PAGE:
Faculty Profile, People
Narrating our Reality
November 10, 2020
English, Cultural Studies
Creative and Critical Studies
Okanagan (Kelowna, BC)
SSHRC Postdoctoral Fellowship, Cornell University
PhD, English, McMaster University
Master of Arts, English, University of Guelph
Bachelor of Arts, English, University of Guelph
“There’s a refreshing do-it-yourself spirit to this campus that appreciates innovation and courage. One of the first things I tell new colleagues is that if you can imagine it, you can make it happen here.”
AS THE FIRST PERSON IN HIS FAMILY to earn a post-secondary degree, George Grinnell entered university without much of an idea about what it was or what it would offer him. Thinking about the world was important, but formal education was not part of his family culture.
“Frankly, I was tired of school and wanted to get a three-year general degree,” he explains. “I like to joke that I’ve never failed at a task as much as I did with that one: I stayed in school for the next decade and completed a postdoc after that.”
It was ultimately a class in literary and cultural theory that spurred Grinnell’s desire to pursue a career path that provocatively blends the study of philosophy, social politics and culture.
Find out more about Creative and Critical Studies
“Theory offers the opportunity to think carefully about complex problems that matter to everyone by asking philosophical questions like, how have power relations shaped our world and our knowledge about ourselves and others? How can we re-shape the world we want for the future?” Grinnell explains.
“I love that I can share that passion in my teaching and research.”
A professor of literary and cultural studies with a focus on punk culture, literary and cultural theory, and Romantic-era culture and literature, much of Grinnell’s teaching examines how society narrates its reality and whose voices dominate. He also explores voices that might not be heard as often outside of a university setting.
“I’ve always been inspired by individuals who want to change the world by encouraging others to think more carefully about the circumstances in which we find ourselves,” he explains.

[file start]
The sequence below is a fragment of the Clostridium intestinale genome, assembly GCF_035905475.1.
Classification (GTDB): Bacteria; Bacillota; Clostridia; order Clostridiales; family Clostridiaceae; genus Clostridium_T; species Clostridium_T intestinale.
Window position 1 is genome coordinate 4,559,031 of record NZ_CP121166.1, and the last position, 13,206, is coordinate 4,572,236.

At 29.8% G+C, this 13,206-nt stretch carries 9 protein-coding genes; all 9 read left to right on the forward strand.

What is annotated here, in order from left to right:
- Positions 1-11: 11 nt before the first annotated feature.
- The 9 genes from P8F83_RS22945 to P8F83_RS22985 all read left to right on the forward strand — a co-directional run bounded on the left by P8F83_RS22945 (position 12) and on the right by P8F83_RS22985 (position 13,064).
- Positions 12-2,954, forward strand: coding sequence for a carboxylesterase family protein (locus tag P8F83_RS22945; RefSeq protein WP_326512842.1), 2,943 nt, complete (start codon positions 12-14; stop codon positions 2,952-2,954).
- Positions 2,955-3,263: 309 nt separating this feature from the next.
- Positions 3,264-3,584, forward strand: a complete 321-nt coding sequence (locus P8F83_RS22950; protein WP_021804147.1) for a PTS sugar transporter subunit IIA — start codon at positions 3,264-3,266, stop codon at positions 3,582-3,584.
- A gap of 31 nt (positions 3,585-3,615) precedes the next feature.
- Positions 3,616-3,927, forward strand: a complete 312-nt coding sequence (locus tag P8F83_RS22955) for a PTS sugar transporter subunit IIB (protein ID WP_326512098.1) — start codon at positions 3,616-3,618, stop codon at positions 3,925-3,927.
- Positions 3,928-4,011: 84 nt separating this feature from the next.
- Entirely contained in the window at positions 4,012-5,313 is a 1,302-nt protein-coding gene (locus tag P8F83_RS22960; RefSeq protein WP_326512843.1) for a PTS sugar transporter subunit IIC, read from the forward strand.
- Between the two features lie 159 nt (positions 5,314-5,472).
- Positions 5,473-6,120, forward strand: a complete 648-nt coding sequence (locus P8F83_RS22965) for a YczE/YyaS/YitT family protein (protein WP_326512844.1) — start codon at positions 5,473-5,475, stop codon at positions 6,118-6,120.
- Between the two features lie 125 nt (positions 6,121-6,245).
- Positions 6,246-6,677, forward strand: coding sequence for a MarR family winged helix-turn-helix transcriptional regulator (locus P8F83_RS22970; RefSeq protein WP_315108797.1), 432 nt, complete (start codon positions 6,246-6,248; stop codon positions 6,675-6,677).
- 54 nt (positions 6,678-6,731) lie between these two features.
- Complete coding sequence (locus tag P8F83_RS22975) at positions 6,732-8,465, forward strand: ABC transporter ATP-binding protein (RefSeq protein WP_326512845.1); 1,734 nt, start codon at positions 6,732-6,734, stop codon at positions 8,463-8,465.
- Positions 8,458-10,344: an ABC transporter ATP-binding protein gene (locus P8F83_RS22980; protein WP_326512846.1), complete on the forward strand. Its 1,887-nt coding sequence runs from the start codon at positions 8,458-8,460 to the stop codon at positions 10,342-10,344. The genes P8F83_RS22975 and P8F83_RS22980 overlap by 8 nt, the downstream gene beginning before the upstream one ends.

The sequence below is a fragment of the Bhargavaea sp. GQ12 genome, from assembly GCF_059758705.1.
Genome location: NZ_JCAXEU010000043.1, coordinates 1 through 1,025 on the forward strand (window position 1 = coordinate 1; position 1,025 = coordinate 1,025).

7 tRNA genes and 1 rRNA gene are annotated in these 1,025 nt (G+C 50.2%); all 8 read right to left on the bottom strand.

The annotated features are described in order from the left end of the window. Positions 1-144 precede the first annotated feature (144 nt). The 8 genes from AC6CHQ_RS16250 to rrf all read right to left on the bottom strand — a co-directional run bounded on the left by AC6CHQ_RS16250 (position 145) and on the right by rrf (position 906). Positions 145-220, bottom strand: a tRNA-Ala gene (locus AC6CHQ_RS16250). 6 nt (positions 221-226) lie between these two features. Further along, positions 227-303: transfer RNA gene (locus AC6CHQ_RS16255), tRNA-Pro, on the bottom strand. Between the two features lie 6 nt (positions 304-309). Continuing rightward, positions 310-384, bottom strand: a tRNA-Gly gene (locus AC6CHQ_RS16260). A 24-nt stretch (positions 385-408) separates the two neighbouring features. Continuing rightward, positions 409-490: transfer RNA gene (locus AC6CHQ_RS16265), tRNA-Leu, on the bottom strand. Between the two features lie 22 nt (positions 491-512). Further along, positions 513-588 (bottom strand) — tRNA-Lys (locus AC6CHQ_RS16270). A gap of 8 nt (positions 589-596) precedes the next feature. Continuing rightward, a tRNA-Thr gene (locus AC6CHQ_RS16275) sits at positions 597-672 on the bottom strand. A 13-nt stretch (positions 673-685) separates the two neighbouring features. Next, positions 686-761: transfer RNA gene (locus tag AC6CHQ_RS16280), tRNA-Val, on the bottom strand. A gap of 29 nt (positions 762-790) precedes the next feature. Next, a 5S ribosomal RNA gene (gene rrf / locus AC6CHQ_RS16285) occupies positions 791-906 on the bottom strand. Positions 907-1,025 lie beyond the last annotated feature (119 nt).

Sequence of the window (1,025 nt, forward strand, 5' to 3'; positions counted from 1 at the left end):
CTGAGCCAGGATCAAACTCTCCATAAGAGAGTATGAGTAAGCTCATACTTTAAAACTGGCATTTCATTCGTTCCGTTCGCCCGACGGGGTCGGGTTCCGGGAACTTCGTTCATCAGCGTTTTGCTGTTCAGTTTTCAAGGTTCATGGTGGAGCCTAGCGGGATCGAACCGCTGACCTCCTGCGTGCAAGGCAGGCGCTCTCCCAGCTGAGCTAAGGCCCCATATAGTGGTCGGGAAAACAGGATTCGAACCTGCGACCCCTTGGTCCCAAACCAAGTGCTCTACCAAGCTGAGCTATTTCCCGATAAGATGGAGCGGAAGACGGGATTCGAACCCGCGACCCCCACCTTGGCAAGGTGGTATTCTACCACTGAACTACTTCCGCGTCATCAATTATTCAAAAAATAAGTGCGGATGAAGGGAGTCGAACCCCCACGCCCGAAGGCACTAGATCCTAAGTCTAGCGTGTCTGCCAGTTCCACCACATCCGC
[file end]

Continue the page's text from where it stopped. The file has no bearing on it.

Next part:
“I’d like to think that my research also contributes to that larger goal of thinking patiently about how the world has been conditioned by conflict and inequality and how it could be otherwise. This is especially true when highlighting how culture imagines alternatives to the world we have and enlarges what we know about how individuals live.”
Grinnell has long been inspired by the audacity of punk kids who created their own culture in the face of an indifferent society that was hostile to their passions. These were the people who started punk bands, created ‘zines, released records and established global networks, all without any kind of financial profit motive.
“It strikes me that this has been one the most remarkable features of culture in general: if individuals want to work hard enough they can create something meaningful and share it with others, and then encourage new people to do same,” he says.
Grinnell adds that although much in today’s society is controlled by the logics of capitalism and the desires of those in power, human beings still have the power to re-create the world and alter the one they find themselves in.
“This isn’t an easy task, and different individuals will face different barriers to this. But, I remain inspired by every effort to create a more just, vital and lively world, especially when there are so many forces that wish to make individuals passive and indifferent to the life they have, or that wish to do far worse and harm, imprison and otherwise abandon individuals to suffering.”